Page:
My lesson learned is how health and relationships go together like peanut butter and jelly sandwiches. They need to be balanced. Too much jelly causes drips, and too much peanut butter can gag you. When relationships are too challenged, our health can become stressed. And, when health is too challenged, relationships, personal and business are stressed. I talk about this on my Dreaming Healing Show– Expert Business Panel- Ringing In the New Year Success!
Crisis challenges all relationships, and the closer the relationship, the greater the challenge because deep emotions result in deep cracks. Crisis causes relationships to either grow stronger or fall apart, but they never stay the same.
Relationships are like bricks in an archway; two or more entities fused together to become one. When an earthquake such as illness shakes those bonds to their foundation, cracks form. If the cracks are ignored, perhaps from denial, guilt, or indifference, they grow larger until they completely split. However, if the splits are scrutinized with soul searching and repaired with respect and love, the attachment can become so strong that the archway survives during the next crisis when everything else is reduced to rubble.
This analogy seemed to describe my relationship. My illness registered a 5.0 magnitude on the Richter Scale of Existence, and although my life had crumbled down around my ears, my cracked marriage is still standing. My coach’s mantra helped me overcome the mayhem of my illness by refocusing on what was truly important to me—ME!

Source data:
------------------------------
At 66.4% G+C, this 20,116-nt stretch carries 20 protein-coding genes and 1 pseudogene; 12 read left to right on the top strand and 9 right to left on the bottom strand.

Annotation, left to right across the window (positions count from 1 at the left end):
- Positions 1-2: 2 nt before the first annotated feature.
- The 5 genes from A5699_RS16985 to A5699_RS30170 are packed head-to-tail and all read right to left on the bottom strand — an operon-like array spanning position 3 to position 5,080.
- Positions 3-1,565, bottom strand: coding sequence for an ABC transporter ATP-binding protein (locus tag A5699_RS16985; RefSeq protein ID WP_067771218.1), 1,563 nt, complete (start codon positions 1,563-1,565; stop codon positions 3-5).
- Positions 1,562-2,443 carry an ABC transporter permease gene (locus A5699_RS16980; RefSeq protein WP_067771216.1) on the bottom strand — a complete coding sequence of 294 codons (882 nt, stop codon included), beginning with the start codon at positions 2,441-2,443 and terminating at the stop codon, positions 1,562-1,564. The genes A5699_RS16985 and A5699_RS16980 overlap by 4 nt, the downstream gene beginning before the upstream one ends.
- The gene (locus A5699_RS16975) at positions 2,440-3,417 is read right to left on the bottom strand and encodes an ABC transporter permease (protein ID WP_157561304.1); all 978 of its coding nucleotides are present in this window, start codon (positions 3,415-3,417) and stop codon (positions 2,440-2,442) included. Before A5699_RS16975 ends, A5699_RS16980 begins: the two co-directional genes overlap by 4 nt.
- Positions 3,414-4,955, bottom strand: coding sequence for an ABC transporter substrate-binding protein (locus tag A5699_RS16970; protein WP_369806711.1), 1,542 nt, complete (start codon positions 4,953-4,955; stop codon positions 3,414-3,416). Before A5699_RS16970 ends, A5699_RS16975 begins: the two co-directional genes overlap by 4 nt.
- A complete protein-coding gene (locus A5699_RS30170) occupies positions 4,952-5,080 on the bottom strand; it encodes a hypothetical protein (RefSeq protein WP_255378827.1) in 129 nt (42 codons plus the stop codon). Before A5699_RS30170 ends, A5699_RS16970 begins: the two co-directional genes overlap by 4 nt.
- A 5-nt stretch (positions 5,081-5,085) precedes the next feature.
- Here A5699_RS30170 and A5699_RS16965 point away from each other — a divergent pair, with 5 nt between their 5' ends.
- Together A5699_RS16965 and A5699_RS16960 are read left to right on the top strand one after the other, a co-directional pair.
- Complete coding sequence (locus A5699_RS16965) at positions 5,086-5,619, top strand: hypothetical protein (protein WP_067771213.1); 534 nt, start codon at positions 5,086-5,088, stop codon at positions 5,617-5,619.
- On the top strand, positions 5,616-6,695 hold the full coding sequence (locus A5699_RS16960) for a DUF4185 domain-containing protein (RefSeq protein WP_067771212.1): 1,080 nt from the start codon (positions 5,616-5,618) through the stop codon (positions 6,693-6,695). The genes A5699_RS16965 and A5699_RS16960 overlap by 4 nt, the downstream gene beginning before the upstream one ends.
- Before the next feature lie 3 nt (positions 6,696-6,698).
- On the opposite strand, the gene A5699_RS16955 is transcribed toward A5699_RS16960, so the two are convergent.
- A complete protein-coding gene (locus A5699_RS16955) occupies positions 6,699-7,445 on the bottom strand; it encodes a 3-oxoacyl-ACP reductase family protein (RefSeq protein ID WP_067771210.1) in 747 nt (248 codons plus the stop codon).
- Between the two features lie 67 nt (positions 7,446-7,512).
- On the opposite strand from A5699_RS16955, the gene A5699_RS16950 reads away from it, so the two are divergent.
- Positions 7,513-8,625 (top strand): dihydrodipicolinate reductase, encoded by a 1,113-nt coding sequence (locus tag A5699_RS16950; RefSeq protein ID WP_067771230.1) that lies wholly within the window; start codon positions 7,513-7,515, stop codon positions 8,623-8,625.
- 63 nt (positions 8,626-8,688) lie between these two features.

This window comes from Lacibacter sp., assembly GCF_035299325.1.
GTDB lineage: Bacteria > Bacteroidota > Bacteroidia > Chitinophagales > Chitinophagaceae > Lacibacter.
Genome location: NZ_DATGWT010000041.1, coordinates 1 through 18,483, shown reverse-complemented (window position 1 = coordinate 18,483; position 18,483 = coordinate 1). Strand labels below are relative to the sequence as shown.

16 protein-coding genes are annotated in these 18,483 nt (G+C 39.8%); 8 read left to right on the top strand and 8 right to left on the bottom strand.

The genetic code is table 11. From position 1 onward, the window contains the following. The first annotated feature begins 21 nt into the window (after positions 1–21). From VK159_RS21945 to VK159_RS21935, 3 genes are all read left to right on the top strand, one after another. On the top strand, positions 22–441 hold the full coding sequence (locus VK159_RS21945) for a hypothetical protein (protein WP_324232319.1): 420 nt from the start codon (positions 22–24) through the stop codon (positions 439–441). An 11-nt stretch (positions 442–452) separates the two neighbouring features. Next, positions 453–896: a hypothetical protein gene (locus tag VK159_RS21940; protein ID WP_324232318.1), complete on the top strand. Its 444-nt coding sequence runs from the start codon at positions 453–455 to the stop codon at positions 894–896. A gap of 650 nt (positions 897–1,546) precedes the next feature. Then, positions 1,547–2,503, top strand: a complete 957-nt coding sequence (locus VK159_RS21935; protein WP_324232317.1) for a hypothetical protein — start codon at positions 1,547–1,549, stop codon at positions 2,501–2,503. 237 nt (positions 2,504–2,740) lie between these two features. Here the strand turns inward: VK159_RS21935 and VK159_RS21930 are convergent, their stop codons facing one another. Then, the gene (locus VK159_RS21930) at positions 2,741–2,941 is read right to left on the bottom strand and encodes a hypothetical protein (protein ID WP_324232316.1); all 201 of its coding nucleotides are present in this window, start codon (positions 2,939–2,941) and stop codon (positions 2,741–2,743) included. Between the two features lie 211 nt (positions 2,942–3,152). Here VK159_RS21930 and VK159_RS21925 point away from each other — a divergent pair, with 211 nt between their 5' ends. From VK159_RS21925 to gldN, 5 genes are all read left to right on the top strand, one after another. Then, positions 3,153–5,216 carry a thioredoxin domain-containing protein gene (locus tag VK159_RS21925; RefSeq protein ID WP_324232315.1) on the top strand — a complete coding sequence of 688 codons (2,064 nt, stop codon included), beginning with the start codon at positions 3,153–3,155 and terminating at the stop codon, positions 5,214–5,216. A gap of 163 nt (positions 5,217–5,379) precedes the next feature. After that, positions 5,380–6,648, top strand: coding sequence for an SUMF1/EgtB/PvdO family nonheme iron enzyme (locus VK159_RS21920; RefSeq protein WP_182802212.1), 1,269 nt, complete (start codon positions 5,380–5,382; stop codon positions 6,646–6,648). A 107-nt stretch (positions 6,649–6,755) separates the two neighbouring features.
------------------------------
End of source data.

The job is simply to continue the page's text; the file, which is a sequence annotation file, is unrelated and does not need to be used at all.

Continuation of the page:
I have been cancer-free for more than twenty years. And my undying love created a relationship that has lasted more than forty years.
The moral of my story- Like the old Frank Sinatra song lyrics, “Everybody Loves Somebody Sometime,” the coaching twist is, “Everybody Needs Some Coaching Sometimes.” No one is an island unto themselves. Even coaches need coaching. And a good coach can get you back to the business of life.
Surviving Cancerland: Intuitive Aspects of Healing, by Kathleen O’Keefe-Kanavos, Cypress House 2014; (P)2019 Blackstone Publishing
Dreams That Can Save Your Life: Early Warning Signs of Cancer and Other Diseases; by Dr. Larry Burk M.D. C.E.H.P. and Kathleen O’Keefe-Kanavos, Findhorn Press; 2018th edition (April 17, 2018), distribution: Simon & Schuster
Dreaming Healing on DreamVisions7 Radio Network- Expert Business Panel- Ringing In the New Year Success! https://www.youtube.com/watch?v=79EeaY-xj04
Kathleen (Kat) O’Keefe-Kanavos, aka The Queen of Dreams, is a Dreaming Healing Video Podcaster, publisher/WEBEBooksPublishing.com, three-time Breast Cancer Survivor, taught Psychology at USF Fort Myers, is a PR Guru, internationally syndicated columnist for BIZCATALYST 360° and Desert Health Magazines, Author/Lecturer and Internationally award-winning, bestselling author of many books seen on Dr. Oz, The DOCTORS, CBS and NBC. Kat promotes patient advocacy and connecting with Inner Guidance through Dreams for success in life. Kat says, “Don’t tell God how big your problems are. Tell your problems how big your God is.” Learn more @ http://kathleenokeefekanavos.com/